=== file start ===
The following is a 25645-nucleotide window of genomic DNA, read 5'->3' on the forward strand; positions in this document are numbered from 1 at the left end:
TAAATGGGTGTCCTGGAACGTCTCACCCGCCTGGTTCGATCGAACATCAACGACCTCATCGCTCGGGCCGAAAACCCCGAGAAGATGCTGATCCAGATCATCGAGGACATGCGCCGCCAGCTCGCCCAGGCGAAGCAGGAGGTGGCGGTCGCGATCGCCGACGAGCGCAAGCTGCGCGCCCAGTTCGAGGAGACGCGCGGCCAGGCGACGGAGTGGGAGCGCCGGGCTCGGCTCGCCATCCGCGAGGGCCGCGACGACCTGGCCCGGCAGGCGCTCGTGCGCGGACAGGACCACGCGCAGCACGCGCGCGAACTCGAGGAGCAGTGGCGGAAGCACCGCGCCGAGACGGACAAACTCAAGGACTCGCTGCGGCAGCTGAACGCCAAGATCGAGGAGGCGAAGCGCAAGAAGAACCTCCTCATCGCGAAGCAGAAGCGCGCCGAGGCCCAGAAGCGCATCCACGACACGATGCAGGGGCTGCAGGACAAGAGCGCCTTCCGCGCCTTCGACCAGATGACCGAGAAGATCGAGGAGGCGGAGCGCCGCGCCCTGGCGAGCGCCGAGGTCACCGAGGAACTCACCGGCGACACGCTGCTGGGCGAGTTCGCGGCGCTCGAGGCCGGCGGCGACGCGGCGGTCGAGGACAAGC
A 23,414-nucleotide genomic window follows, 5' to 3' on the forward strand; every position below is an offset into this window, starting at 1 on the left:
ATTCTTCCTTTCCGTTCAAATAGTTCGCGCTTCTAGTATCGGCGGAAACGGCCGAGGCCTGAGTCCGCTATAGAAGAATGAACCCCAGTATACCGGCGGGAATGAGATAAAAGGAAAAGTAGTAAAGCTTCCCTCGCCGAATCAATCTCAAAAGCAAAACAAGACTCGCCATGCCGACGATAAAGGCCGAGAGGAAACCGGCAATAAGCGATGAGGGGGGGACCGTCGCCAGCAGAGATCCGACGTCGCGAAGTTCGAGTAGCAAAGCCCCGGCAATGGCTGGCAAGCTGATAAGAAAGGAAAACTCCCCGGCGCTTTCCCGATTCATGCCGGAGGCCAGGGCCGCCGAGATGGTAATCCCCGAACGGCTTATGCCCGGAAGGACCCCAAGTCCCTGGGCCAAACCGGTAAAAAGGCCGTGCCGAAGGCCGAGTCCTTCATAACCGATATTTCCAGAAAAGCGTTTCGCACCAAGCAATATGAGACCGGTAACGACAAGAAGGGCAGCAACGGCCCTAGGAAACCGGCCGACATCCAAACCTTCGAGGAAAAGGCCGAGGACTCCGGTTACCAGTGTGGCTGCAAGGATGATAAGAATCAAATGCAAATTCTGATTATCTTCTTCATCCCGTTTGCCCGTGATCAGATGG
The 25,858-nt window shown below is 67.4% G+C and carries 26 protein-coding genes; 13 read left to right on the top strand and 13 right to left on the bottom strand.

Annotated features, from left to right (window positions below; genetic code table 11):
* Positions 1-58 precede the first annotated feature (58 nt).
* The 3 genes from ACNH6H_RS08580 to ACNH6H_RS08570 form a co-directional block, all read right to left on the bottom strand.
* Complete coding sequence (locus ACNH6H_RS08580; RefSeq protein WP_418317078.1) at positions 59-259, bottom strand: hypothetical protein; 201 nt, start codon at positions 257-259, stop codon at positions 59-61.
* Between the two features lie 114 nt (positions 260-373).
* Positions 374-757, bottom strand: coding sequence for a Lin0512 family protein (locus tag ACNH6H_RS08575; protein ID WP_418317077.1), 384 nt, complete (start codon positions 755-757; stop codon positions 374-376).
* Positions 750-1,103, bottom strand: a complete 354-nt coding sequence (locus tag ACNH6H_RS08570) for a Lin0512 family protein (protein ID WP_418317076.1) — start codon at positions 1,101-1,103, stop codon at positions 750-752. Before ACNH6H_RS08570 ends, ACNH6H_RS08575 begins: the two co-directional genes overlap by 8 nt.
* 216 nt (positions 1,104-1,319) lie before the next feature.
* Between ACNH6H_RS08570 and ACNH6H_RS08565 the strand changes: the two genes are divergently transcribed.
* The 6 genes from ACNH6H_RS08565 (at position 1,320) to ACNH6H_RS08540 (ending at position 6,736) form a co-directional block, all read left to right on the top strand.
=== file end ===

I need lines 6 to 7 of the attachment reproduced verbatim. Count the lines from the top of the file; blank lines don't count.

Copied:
Annotated features, from left to right (window positions below; genetic code table 11):
* Positions 1-58 precede the first annotated feature (58 nt).